This content is being reposted from George Couros’s original blog post here with his permission.

Many administrators expect teachers to “innovate” and create better experiences for our students that go “beyond the test.” I think the expectation is great when the action of the administrator corresponds. For example, if you say “relationships matter” and we “need to tell our stories” but the majority of the communication that goes out to the community about the effectiveness of your school is in terms of numbers and rankings, you are telling people what is valued through what you communicate to your community.

The reason I bring this up is that I often have teachers pull me aside and say they want to try to create a much more compelling learning environment for their students where they are finding and solving real-world problems, but they feel stifled by their administrators. What is interesting, is that many administrators see themselves as the pathway, not the obstacle.

Here is something I wrote in “The Innovator’s Mindset” that is an easy way to support our teachers in their work:

I often took my laptop and would sit in a classroom for anywhere from three to six hours. While I worked on administrative tasks and answered emails, the teachers and students went about their day and eventually forgot I was there. Being physically present in the classroom helped me develop a better understanding of the experiences of the teachers and students. I wasn’t there to evaluate the teachers. In fact, it was more about evaluating the environment that the school district had created. One thing I noticed during that time is how much “other stuff” teachers had to do to make things work. Whether it was going through an arduous computer logon process with students, or dealing with constant issues with wifi, they looked less like teachers and more like magicians. And yet, time and again, I saw frustrated educators go above and beyond to create powerful learning opportunities for our students.

If we want “innovation” to flourish in our schools, we have to be willing to immerse ourselves in the environments where it is going to happen. If you’re thinking you don’t have the time, remember that your technology is mobile. You can do what I did; take your computer or tablet and work in classrooms. I might be able to answer my email a lot faster in my quiet office, but there are so many reasons why I would rather do it in the classroom. Being able to discuss the realities of teaching and learning is chief among those reasons.

The point of being in the classroom and spending a lot of time there was that I should never assume that “innovation” was as simple as flipping a switch in our teachers and they would start doing mind-blowing projects. I needed to see for my own eyes what the barriers were and how we could remove them. Especially, the obstacles that we as a leadership team were creating.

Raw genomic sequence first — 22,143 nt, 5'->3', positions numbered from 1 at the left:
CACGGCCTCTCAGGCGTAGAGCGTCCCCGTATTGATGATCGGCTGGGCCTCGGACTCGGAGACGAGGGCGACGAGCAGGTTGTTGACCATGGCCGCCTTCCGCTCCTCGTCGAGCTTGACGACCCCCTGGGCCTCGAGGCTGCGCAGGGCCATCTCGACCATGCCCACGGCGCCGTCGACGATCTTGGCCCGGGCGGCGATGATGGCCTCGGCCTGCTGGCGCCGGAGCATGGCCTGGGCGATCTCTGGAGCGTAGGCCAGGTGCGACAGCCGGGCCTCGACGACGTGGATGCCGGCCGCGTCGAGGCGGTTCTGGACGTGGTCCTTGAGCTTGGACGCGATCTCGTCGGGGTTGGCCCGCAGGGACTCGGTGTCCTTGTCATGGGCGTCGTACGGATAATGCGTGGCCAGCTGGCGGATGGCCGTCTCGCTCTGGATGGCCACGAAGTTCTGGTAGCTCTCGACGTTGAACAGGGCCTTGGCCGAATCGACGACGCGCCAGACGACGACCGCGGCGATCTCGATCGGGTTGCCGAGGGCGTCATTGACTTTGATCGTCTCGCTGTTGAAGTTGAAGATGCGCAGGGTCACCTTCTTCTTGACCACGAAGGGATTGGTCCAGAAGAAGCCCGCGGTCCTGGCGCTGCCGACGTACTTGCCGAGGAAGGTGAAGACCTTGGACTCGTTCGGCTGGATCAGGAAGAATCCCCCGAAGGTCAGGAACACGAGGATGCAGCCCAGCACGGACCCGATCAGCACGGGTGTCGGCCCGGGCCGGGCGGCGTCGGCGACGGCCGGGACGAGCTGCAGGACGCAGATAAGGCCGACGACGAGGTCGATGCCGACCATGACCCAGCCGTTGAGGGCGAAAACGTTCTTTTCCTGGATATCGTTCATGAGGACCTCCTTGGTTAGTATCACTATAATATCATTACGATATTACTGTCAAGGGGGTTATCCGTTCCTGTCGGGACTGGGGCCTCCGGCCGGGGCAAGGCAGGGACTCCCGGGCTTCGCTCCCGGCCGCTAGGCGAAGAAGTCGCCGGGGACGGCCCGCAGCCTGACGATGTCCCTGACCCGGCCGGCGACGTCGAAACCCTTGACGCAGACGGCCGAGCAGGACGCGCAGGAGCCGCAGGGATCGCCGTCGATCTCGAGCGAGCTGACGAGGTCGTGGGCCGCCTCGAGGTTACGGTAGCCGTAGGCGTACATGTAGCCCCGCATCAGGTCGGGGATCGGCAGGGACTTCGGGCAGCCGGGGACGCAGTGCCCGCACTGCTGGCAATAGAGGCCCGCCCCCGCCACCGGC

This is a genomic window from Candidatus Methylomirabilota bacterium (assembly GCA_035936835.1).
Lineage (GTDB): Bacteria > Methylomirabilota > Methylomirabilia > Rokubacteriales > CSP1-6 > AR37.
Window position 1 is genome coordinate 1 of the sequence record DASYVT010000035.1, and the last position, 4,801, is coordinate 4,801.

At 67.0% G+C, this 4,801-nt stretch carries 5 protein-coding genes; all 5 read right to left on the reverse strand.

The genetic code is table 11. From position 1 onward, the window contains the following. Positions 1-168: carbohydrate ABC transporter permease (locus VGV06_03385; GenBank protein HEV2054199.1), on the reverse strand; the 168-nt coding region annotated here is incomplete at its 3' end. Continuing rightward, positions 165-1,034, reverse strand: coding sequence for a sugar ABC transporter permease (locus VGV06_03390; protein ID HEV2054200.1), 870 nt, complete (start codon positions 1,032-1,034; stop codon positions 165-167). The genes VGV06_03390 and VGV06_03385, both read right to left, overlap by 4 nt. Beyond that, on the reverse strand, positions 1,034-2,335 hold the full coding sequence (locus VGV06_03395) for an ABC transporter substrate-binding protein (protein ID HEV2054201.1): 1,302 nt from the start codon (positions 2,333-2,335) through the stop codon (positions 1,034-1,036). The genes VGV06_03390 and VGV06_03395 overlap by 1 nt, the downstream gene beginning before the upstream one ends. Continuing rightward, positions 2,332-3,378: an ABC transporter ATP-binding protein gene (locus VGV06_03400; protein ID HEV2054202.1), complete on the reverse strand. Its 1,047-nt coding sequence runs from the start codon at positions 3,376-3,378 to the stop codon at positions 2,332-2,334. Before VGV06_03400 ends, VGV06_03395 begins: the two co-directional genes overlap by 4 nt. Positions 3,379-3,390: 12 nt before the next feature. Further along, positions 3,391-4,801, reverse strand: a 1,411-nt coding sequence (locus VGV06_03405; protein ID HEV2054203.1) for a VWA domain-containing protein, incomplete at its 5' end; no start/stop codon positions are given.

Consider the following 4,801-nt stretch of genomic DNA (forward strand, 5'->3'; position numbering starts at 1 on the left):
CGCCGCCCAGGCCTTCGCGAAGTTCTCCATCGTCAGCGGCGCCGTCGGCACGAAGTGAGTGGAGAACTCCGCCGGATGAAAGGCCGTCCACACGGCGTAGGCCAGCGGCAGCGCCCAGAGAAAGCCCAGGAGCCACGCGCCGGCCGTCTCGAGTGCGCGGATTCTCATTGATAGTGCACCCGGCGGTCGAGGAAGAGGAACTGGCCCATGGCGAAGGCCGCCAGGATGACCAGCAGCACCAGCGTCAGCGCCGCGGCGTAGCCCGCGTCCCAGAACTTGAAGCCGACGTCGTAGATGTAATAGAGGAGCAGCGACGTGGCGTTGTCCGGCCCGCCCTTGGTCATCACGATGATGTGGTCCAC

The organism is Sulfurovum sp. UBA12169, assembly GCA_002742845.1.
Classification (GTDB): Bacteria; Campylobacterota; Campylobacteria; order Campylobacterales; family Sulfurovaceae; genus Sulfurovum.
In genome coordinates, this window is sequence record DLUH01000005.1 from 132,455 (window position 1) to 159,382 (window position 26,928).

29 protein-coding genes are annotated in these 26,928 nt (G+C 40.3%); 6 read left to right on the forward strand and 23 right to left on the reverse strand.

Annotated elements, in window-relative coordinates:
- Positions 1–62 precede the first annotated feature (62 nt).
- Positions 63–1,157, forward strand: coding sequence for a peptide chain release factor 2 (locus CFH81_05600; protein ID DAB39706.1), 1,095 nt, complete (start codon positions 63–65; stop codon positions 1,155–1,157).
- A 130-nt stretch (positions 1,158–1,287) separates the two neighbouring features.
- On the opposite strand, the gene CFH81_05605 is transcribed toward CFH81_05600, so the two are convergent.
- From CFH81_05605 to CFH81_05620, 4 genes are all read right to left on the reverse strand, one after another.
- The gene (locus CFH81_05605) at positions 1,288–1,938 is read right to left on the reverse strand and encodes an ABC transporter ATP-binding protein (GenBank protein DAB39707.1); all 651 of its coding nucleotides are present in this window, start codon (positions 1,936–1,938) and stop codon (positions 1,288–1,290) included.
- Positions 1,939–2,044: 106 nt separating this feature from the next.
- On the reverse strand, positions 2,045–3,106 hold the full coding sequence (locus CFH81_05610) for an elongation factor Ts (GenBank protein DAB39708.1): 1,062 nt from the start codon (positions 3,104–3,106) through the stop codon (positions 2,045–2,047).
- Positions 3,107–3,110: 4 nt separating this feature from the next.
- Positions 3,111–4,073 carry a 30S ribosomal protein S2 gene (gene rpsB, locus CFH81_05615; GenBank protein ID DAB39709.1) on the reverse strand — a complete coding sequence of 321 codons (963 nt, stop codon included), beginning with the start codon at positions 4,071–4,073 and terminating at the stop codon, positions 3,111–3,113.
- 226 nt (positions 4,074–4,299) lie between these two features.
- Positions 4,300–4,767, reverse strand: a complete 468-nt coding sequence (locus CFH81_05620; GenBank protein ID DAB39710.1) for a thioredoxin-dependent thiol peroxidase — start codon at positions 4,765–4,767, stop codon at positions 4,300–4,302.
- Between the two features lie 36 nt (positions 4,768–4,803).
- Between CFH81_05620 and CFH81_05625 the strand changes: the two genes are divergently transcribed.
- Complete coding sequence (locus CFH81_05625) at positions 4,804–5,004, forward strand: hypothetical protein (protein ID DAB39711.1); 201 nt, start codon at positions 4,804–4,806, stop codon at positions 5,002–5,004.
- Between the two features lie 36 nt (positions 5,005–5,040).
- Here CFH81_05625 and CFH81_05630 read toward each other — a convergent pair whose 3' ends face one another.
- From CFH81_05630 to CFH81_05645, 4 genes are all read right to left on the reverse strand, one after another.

I have said this several times, but just in case you are new to my work, this is not about “being innovative” vs. “getting good scores.” We can do both in education if we think about how we can innovate inside the box. But when our students can get good scores on tests, but can’t think or create for themselves, we have a problem.

In the article, “What Straight-A Students Get Wrong,” by Adam Grant, he discusses the idea that academic success is not always an indicator of future success:

The evidence is clear: Academic excellence is not a strong predictor of career excellence. Across industries, research shows that the correlation between grades and job performance is modest in the first year after college and trivial within a handful of years. For example, at Google, once employees are two or three years out of college, their grades have no bearing on their performance. (Of course, it must be said that if you got D’s, you probably didn’t end up at Google.)

Academic grades rarely assess qualities like creativity, leadership and teamwork skills, or social, emotional and political intelligence. Yes, straight-A students master cramming information and regurgitating it on exams. But career success is rarely about finding the right solution to a problem — it’s more about finding the right problem to solve.

One thing I have struggled with lately is the almost demonization of a student who does well in school. That getting straight A’s is somewhat of a bad thing. I know a lot of students who did very well school who have been very successful in many facets of life. I also know people who struggled in school that have had their share of success. That is not what I took from the article at all.

What stuck out to me is how important it is that we develop “creativity, leadership and teamwork skills, or social, emotional and political intelligence” within our students. We are held accountable by groups to produce students that can do “well in school,” and I know that is a constraint many schools feel in pursuing those essential qualities in our students. We have to realize that we are not in an either/or scenario. Having innovative teachers and students as the norm instead of the exception will come down to leaders that think differently and create environments where a culture of innovation can flourish, not become something teachers do in spite of the extra and unnecessary constraints that are placed upon them within their schools.

I am a learner, educator, and Innovative Teaching, Learning, and Leadership consultant. I am also the author of "The Innovator's Mindset". I believe we need to inspire our kids to follow their passions, while letting them inspire us to do the same. Follow me on Twitter @gcouros or check out my website at georgecouros.ca.

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